* the placenta is the place where the exchange of nutrients, wastes, and respiratory gases occurs by diffusion
* an UMBILICAL CORD with blood vessels attaches the developing embryo to the placenta
* the bloodstreams of the embryo and the mother never mix!

2) marsupial mammals

* these mammals have eggs that are fertilized internally
* they develop internally for a short period of time without a placenta
* the embryo is then born VERY EARLY IN ITS DEVELOPMENT!
* then, the born embryo continues its development externally in a pouch which contains the mammary glands
supplies the nutrients to the young " kangaroos, opossum, and koala bears (not shown) are examples of marsupials


* both meiosis (the production of sex cells- gametes) and fertilization (the fusion of gametes) occur in the flower, a plant structure specialized for reproduction

A) The Flower
* may contain both male (stamen) and female (pistil) reproductive organs...

* some species might have only one or the other
* flowers might have other accessory structures such as:

petals- used to attract insects
sepals- the leaf of the flower

1) the stamen--

* composed of the anther and filament (which looks like a wire)
* the diploid (2n) cells of the anther produce the monoploid (n) pollen grains, which is the male gamete

2) the pistil--

* composed of the stigma, style, and the ovary
a) stigma- catches pollen (sticky-stigma) is the upper part of the pistil

b) style- connects the stigma to the...

c) ovary- monoploid (n) eggs are produced here in ovules; MEIOSIS OCCURS IN THIS PART OF THE PISTIL

B) Pollination
* the transfer of pollen grains from the anther (part of the stamen) to the stigma (part of the pistil)
* pollination may be accomplished by wind, insects, or birds that carry the pollen
* colored petals and nectar can attract different organisms to help pollination occur

1) Self-Pollination
* the transfer of pollen on the same plant
* can occur in the same flower or from flower to flower of the same plant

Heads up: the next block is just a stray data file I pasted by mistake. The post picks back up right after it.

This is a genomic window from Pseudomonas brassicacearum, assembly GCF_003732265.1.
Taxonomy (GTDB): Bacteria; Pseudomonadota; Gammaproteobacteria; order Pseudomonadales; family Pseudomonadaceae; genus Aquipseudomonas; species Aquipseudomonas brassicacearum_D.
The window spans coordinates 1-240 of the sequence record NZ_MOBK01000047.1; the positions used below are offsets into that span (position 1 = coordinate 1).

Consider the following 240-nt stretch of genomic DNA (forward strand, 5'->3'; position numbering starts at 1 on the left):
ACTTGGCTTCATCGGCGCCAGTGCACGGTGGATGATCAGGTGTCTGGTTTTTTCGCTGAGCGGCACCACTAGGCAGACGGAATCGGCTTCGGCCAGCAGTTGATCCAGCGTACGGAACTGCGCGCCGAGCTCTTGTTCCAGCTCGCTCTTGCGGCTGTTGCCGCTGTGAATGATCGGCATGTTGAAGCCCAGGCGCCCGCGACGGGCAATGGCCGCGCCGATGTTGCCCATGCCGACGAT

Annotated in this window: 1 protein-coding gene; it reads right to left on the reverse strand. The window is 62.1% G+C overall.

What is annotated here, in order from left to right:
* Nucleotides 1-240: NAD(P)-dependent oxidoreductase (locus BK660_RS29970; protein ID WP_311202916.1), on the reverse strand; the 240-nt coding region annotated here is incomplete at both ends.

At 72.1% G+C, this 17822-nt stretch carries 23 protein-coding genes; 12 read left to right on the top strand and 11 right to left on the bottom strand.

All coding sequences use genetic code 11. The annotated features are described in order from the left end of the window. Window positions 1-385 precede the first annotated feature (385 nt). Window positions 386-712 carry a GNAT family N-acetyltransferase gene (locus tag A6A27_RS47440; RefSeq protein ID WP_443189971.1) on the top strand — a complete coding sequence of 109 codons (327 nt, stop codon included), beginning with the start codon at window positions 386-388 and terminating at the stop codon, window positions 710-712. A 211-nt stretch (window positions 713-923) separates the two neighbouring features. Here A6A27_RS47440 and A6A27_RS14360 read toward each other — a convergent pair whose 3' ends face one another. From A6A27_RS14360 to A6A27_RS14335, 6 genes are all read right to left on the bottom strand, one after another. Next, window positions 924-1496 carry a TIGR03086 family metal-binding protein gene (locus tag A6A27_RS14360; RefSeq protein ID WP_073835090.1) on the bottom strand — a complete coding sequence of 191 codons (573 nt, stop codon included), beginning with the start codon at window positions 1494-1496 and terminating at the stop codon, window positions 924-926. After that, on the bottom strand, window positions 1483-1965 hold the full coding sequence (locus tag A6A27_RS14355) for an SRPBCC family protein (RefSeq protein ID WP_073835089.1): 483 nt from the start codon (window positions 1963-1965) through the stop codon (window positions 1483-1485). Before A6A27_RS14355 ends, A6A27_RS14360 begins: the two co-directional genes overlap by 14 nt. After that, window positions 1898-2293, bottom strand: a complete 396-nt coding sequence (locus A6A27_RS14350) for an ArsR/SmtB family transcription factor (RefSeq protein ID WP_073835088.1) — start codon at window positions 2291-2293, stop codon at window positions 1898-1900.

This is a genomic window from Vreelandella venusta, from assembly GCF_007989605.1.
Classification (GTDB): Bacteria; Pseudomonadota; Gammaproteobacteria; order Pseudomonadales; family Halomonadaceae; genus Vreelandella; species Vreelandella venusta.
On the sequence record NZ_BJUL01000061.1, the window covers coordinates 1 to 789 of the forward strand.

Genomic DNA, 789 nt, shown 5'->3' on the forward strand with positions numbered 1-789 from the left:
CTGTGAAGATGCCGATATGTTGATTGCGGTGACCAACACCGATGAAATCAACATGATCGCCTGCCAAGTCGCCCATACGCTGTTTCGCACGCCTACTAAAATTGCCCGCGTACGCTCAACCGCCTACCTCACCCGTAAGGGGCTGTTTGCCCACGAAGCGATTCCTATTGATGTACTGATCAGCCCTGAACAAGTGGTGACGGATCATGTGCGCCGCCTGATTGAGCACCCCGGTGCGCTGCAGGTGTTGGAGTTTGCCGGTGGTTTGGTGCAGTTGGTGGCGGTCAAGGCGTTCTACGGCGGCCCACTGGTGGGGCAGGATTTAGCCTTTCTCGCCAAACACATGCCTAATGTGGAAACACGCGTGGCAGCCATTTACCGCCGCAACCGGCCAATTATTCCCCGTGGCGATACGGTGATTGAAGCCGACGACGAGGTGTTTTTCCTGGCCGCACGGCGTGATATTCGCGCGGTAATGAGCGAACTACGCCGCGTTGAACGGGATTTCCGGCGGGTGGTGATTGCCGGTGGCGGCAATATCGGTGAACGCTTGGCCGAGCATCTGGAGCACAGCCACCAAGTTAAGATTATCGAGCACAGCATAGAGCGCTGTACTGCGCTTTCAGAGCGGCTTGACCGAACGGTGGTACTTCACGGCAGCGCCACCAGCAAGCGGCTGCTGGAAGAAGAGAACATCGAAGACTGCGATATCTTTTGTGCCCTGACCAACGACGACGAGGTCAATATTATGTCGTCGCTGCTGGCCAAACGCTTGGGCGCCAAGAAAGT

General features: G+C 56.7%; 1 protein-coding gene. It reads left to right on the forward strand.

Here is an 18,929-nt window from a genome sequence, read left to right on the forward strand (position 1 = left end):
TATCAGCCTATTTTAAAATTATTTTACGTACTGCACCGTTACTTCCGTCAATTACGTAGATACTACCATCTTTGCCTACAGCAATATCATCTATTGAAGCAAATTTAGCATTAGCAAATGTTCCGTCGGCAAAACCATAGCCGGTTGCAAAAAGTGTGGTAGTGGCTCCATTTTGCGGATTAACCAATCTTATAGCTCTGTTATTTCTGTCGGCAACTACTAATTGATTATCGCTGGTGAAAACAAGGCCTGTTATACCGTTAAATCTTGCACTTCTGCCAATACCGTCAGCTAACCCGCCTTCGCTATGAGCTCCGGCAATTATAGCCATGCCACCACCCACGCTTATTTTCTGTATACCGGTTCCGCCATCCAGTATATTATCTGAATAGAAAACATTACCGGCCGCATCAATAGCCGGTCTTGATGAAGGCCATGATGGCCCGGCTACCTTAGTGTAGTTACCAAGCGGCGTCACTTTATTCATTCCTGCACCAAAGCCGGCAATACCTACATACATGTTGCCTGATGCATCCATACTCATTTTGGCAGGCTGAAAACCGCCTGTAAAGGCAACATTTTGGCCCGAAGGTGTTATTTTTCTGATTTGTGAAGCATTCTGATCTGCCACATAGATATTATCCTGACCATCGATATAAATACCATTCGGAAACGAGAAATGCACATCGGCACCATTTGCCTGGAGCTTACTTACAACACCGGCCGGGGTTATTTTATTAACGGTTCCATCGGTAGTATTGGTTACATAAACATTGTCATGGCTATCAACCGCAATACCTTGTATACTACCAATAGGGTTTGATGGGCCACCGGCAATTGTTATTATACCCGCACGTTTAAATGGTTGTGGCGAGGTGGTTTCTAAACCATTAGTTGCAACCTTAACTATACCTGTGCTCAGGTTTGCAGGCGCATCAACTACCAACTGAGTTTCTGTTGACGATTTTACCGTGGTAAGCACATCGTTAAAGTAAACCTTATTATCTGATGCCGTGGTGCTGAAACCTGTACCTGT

* uses the genetic information from that same plant but is still sexual reproduction! (two cells are involved)

2) Cross-Pollination
* the transfer of pollen of one plant to another plant entirely
* allows for the combination of characteristics from both "parent plants"

* only one problem...the environment is usually very dry
* pollen grains have thick walls to help prevent water loss (dehydration) of the nucleus (found inside the pollen grain)



plant sperm--I mean pollen!
pollination--so that is why they talk about the 'birds and the bees'...they mean plant sex!

C) Fertilization and Development
* after pollination, the pollen grain germinates (grows) on the stigma
* as it grows, it forms a pollen tube which extends into the ovary of the pistil

* the sperm now forms from the nucleus of the pollen and travels down the pollen tube

1) Fertilization in the Flower

* when the sperm fertilizes the egg in the ovule (part of the ovary) a zygote is formed
* the zygote develops by mitosis into an embryo
* the embryo and now matured ovule is called a SEED

a) seed coat- a tough protective outer layer that develops from the walls of the ovule
b) fruit- the entire ripened ovary

2) Development of Embryos
* the seed has 3 different parts:

a) hypocotyl- becomes roots and lower stem of adult plant
b) epicotyl- becomes upper stem and leaves of adult plant
c) cotyledon- stored food for germinating plant

3) Germination and Growth

*seeds grow under suitable environmental conditions such as:

* sufficient moisture
* proper temperature
* sufficient oxygen for aerobic respiration--NRG!

* seeds will grow into mature plants
* growth occurs at regions called MERISTEMS


all about seeds